In the 1980s and 1990s the NASL and MLS used an unusual kind of penalty shoot-out to decide drawn games.
The system used was like that used in hockey: starting from 35 yards out, an attacking player was given the opportunity to dribble the ball toward the goal and had five seconds to shoot. The goalkeeper was able to run out to prevent the shot as they would in a one-on-one in normal play. See, for example this youtube clip.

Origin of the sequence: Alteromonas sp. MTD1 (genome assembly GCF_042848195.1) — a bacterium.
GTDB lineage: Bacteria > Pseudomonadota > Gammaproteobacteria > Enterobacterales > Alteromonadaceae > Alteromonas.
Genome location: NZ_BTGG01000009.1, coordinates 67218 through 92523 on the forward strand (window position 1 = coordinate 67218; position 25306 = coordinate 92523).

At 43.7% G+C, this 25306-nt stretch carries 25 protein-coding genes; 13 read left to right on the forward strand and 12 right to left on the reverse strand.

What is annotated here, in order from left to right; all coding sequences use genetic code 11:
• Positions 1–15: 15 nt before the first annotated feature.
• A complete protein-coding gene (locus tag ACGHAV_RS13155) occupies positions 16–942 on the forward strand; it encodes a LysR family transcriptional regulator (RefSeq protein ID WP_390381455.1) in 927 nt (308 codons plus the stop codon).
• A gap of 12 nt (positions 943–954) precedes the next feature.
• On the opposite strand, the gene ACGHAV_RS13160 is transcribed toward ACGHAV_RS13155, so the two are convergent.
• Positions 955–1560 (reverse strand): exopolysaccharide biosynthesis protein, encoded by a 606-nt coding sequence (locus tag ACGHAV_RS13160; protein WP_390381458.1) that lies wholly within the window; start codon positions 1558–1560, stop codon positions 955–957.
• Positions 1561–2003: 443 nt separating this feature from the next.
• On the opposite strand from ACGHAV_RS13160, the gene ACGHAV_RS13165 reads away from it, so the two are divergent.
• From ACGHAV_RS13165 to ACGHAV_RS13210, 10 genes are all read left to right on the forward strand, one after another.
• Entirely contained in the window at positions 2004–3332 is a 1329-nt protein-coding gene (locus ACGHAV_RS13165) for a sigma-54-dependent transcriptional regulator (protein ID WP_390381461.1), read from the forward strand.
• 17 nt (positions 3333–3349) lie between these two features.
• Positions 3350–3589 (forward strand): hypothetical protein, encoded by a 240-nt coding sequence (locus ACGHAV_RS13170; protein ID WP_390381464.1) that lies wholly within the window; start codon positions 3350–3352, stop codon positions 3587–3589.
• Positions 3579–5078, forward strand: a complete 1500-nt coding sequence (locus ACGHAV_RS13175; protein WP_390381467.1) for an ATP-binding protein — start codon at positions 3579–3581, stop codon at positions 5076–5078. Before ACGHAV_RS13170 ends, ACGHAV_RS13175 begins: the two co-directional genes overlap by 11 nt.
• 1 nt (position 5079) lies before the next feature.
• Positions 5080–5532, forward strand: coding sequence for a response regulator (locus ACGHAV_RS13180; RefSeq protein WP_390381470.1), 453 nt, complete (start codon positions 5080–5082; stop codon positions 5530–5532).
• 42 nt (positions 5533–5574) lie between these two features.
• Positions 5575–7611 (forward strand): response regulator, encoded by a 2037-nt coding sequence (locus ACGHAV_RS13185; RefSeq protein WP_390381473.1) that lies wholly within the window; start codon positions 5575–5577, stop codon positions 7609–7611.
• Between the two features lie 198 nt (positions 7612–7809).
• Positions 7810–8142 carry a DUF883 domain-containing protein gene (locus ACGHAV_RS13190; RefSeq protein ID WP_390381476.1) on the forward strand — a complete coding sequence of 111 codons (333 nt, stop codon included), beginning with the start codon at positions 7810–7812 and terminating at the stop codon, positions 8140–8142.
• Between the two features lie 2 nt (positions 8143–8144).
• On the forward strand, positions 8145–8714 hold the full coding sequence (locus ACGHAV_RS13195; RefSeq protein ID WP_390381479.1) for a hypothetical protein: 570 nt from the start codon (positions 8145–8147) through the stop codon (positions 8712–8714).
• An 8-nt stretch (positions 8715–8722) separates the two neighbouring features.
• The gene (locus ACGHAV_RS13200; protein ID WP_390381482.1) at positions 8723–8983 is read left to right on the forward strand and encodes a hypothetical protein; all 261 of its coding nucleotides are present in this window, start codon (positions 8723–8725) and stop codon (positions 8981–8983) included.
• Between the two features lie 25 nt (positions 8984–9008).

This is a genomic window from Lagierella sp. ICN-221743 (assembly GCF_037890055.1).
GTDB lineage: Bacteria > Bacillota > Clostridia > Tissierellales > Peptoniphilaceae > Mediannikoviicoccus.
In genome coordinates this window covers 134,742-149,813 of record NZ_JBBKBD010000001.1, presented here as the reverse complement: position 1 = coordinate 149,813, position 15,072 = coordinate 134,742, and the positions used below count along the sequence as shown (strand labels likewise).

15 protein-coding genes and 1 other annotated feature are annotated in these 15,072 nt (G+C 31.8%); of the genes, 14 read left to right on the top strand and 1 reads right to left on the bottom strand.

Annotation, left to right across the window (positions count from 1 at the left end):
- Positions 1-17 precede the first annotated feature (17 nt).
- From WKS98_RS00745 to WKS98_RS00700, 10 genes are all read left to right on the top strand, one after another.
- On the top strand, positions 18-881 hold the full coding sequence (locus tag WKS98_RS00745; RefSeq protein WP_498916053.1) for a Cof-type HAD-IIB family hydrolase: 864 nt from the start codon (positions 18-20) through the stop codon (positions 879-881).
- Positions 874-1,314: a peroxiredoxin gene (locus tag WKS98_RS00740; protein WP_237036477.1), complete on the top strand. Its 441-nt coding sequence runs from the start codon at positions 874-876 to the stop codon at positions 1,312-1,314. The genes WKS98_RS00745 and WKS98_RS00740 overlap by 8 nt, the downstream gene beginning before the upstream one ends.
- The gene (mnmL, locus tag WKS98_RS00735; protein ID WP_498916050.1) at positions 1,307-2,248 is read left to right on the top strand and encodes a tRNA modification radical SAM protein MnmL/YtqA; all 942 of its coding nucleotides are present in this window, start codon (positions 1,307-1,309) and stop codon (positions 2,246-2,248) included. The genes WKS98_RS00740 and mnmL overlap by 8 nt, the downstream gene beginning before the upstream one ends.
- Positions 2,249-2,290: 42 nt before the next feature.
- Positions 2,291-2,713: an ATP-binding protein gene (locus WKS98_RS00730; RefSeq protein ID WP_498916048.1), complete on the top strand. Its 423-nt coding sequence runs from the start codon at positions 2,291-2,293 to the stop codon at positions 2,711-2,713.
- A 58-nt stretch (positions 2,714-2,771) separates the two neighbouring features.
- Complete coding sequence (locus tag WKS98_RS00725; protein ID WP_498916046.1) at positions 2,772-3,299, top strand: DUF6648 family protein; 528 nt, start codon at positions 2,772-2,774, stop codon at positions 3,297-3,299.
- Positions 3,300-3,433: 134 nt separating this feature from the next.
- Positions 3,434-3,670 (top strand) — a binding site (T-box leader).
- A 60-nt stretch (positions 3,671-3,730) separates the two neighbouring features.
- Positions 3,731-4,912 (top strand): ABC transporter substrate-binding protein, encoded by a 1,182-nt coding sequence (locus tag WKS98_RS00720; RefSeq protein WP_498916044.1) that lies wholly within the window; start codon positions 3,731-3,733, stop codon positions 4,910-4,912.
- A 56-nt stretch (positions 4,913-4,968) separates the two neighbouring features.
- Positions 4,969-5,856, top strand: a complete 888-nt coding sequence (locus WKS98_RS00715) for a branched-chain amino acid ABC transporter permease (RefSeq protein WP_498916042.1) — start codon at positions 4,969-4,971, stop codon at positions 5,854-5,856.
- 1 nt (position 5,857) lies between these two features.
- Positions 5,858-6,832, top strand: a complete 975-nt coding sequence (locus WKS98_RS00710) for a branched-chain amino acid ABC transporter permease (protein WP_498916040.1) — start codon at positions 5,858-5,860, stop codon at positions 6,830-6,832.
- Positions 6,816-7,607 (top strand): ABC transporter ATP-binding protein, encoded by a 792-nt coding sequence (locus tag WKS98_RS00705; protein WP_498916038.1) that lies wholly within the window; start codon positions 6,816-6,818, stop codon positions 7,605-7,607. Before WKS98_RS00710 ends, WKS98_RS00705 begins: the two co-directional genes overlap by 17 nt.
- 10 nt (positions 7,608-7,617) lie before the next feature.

In the MLS in this period all games had to have a winner, so the system was routinely used to decide games that were drawn at full time.
Why was this format discontinued? Was it a technical deficiency in the format or was it a matter of adopting IFAB rules more closely (e.g. by allowing drawn games)?